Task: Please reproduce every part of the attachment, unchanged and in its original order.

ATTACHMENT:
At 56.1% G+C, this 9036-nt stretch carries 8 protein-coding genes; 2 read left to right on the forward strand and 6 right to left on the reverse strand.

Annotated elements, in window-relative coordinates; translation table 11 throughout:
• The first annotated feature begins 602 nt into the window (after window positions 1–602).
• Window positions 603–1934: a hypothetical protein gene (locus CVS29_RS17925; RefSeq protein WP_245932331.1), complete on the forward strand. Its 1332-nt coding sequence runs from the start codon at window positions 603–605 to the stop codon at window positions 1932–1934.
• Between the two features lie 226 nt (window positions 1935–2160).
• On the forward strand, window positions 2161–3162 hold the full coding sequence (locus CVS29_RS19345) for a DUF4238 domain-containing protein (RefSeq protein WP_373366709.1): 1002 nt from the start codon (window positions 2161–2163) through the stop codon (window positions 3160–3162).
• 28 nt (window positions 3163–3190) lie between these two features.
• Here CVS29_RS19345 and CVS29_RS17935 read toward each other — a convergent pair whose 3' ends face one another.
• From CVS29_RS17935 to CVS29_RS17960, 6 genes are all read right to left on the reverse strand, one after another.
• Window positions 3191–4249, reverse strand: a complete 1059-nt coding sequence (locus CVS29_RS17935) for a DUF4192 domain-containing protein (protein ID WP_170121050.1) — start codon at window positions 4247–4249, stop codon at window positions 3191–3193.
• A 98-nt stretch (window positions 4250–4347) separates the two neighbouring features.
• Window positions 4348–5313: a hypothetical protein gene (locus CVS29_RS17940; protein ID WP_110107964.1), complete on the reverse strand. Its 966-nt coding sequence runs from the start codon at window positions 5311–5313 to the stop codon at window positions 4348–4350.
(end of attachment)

At 56.1% G+C, this 9036-nt stretch carries 8 protein-coding genes; 2 read left to right on the forward strand and 6 right to left on the reverse strand.

Annotated elements, in window-relative coordinates; translation table 11 throughout:
• The first annotated feature begins 602 nt into the window (after window positions 1–602).
• Window positions 603–1934: a hypothetical protein gene (locus CVS29_RS17925; RefSeq protein WP_245932331.1), complete on the forward strand. Its 1332-nt coding sequence runs from the start codon at window positions 603–605 to the stop codon at window positions 1932–1934.
• Between the two features lie 226 nt (window positions 1935–2160).
• On the forward strand, window positions 2161–3162 hold the full coding sequence (locus CVS29_RS19345) for a DUF4238 domain-containing protein (RefSeq protein WP_373366709.1): 1002 nt from the start codon (window positions 2161–2163) through the stop codon (window positions 3160–3162).
• 28 nt (window positions 3163–3190) lie between these two features.
• Here CVS29_RS19345 and CVS29_RS17935 read toward each other — a convergent pair whose 3' ends face one another.
• From CVS29_RS17935 to CVS29_RS17960, 6 genes are all read right to left on the reverse strand, one after another.
• Window positions 3191–4249, reverse strand: a complete 1059-nt coding sequence (locus CVS29_RS17935) for a DUF4192 domain-containing protein (protein ID WP_170121050.1) — start codon at window positions 4247–4249, stop codon at window positions 3191–3193.
• A 98-nt stretch (window positions 4250–4347) separates the two neighbouring features.
• Window positions 4348–5313: a hypothetical protein gene (locus CVS29_RS17940; protein ID WP_110107964.1), complete on the reverse strand. Its 966-nt coding sequence runs from the start codon at window positions 5311–5313 to the stop codon at window positions 4348–4350.